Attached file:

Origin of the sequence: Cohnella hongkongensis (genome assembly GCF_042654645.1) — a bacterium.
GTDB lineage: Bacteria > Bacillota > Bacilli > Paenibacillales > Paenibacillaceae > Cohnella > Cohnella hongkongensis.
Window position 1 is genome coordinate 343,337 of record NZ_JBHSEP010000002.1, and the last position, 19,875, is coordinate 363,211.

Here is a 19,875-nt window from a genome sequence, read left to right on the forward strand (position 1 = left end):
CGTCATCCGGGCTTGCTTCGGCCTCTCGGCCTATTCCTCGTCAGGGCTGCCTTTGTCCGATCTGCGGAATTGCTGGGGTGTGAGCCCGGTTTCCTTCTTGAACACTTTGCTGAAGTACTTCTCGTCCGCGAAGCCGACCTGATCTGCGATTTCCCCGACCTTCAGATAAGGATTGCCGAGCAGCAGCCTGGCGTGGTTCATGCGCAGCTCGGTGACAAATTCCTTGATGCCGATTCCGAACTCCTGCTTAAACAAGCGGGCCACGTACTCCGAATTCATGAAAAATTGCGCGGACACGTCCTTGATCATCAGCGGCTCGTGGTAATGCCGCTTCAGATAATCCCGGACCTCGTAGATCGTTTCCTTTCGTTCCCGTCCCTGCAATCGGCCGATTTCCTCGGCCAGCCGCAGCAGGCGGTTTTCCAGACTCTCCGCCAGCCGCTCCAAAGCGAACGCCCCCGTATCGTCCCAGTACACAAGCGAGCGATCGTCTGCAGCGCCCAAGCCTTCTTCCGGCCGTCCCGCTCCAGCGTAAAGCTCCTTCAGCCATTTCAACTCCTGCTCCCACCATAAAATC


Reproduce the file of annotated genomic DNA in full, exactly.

Origin of the sequence: Cohnella hongkongensis (genome assembly GCF_042654645.1) — a bacterium.
GTDB lineage: Bacteria > Bacillota > Bacilli > Paenibacillales > Paenibacillaceae > Cohnella > Cohnella hongkongensis.
Window position 1 is genome coordinate 343,337 of record NZ_JBHSEP010000002.1, and the last position, 19,875, is coordinate 363,211.

Here is a 19,875-nt window from a genome sequence, read left to right on the forward strand (position 1 = left end):
CGTCATCCGGGCTTGCTTCGGCCTCTCGGCCTATTCCTCGTCAGGGCTGCCTTTGTCCGATCTGCGGAATTGCTGGGGTGTGAGCCCGGTTTCCTTCTTGAACACTTTGCTGAAGTACTTCTCGTCCGCGAAGCCGACCTGATCTGCGATTTCCCCGACCTTCAGATAAGGATTGCCGAGCAGCAGCCTGGCGTGGTTCATGCGCAGCTCGGTGACAAATTCCTTGATGCCGATTCCGAACTCCTGCTTAAACAAGCGGGCCACGTACTCCGAATTCATGAAAAATTGCGCGGACACGTCCTTGATCATCAGCGGCTCGTGGTAATGCCGCTTCAGATAATCCCGGACCTCGTAGATCGTTTCCTTTCGTTCCCGTCCCTGCAATCGGCCGATTTCCTCGGCCAGCCGCAGCAGGCGGTTTTCCAGACTCTCCGCCAGCCGCTCCAAAGCGAACGCCCCCGTATCGTCCCAGTACACAAGCGAGCGATCGTCTGCAGCGCCCAAGCCTTCTTCCGGCCGTCCCGCTCCAGCGTAAAGCTCCTTCAGCCATTTCAACTCCTGCTCCCACCATAAAATC